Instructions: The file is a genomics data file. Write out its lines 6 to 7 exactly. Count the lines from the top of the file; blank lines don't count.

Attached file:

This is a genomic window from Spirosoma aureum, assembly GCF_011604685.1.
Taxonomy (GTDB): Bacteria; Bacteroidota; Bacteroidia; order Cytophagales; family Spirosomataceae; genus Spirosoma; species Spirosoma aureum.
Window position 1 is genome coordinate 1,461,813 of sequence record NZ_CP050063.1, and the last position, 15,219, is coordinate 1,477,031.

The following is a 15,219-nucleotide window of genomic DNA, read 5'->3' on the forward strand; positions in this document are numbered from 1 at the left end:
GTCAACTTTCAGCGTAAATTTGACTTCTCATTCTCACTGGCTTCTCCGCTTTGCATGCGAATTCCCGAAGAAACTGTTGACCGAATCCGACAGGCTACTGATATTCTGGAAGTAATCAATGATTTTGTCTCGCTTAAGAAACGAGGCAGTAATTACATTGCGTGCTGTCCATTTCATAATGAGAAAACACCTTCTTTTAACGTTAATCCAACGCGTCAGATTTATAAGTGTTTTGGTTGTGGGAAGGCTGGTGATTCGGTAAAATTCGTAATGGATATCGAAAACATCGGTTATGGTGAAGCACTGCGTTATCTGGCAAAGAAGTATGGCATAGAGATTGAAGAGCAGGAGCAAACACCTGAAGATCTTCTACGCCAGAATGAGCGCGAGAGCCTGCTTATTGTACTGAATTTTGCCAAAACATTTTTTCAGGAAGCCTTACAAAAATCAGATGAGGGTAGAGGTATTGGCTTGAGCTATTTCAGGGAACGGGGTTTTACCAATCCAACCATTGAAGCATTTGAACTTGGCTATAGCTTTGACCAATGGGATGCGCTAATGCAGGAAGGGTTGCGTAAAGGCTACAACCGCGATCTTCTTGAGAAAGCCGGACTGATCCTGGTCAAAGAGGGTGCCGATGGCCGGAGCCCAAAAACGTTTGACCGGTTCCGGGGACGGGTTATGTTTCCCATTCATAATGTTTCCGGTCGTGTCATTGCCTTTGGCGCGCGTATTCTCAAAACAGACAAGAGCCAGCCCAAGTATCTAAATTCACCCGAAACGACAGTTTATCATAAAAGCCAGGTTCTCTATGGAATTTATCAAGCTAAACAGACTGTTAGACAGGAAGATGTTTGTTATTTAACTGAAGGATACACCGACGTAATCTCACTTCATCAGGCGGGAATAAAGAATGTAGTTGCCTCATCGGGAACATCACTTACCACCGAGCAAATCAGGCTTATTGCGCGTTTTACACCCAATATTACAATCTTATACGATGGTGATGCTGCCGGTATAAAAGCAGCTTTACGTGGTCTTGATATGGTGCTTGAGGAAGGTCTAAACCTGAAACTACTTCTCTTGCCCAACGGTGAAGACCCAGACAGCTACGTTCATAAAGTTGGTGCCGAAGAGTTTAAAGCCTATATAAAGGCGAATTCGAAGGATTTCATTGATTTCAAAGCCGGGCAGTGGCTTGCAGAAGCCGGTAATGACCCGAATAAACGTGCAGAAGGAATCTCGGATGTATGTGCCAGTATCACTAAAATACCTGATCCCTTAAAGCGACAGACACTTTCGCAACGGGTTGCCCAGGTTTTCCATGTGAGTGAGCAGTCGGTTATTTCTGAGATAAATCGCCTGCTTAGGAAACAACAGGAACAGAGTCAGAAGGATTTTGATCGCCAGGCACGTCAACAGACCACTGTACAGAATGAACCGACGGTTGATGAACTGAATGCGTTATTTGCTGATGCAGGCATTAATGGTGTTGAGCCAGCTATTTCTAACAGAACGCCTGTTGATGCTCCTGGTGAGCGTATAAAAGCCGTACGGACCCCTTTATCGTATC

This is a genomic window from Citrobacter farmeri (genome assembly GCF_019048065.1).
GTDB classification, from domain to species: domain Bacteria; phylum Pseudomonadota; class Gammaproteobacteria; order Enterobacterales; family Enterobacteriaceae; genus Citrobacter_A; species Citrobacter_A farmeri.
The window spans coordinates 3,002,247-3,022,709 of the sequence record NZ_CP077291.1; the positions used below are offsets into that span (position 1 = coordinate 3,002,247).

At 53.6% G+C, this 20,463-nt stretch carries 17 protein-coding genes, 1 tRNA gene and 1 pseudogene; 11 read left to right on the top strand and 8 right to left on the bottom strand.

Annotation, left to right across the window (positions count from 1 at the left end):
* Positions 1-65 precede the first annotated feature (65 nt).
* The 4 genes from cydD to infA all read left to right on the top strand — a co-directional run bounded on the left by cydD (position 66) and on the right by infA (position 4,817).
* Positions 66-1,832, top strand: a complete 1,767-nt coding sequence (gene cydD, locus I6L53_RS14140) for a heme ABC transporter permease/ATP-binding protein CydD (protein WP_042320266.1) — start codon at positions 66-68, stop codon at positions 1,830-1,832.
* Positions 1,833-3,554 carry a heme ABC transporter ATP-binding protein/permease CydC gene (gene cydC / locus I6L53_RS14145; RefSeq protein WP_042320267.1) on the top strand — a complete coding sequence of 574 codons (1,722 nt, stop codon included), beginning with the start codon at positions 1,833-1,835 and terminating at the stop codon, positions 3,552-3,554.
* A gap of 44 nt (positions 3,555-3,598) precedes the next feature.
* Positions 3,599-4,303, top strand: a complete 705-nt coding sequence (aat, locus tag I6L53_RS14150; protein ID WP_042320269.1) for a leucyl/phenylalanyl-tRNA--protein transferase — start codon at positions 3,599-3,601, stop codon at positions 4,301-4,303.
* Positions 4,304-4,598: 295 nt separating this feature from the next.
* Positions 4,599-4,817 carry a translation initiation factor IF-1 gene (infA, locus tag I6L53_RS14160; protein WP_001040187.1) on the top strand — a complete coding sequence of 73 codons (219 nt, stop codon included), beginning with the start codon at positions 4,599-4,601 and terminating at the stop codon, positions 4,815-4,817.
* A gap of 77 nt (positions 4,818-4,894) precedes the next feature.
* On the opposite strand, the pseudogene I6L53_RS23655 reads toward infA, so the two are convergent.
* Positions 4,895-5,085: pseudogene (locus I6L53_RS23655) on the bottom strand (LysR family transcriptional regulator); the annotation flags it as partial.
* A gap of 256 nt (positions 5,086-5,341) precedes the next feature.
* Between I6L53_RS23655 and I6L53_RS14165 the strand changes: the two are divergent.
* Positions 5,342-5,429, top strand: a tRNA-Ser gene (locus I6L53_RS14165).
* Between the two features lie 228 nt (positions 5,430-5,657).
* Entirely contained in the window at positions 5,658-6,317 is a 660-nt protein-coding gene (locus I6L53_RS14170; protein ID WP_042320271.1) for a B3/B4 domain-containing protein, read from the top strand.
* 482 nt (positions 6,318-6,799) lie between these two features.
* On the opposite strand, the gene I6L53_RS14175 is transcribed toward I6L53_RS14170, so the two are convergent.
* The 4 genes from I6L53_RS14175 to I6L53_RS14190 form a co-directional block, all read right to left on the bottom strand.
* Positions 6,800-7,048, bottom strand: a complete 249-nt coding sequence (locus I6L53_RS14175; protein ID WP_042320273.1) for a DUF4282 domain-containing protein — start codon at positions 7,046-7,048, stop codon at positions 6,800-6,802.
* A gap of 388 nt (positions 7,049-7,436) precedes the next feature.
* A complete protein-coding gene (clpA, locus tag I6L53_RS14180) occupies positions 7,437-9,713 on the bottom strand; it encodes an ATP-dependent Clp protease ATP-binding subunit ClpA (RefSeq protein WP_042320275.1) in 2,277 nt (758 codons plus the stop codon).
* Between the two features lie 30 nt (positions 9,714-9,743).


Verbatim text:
This is a genomic window from Citrobacter farmeri (genome assembly GCF_019048065.1).
GTDB classification, from domain to species: domain Bacteria; phylum Pseudomonadota; class Gammaproteobacteria; order Enterobacterales; family Enterobacteriaceae; genus Citrobacter_A; species Citrobacter_A farmeri.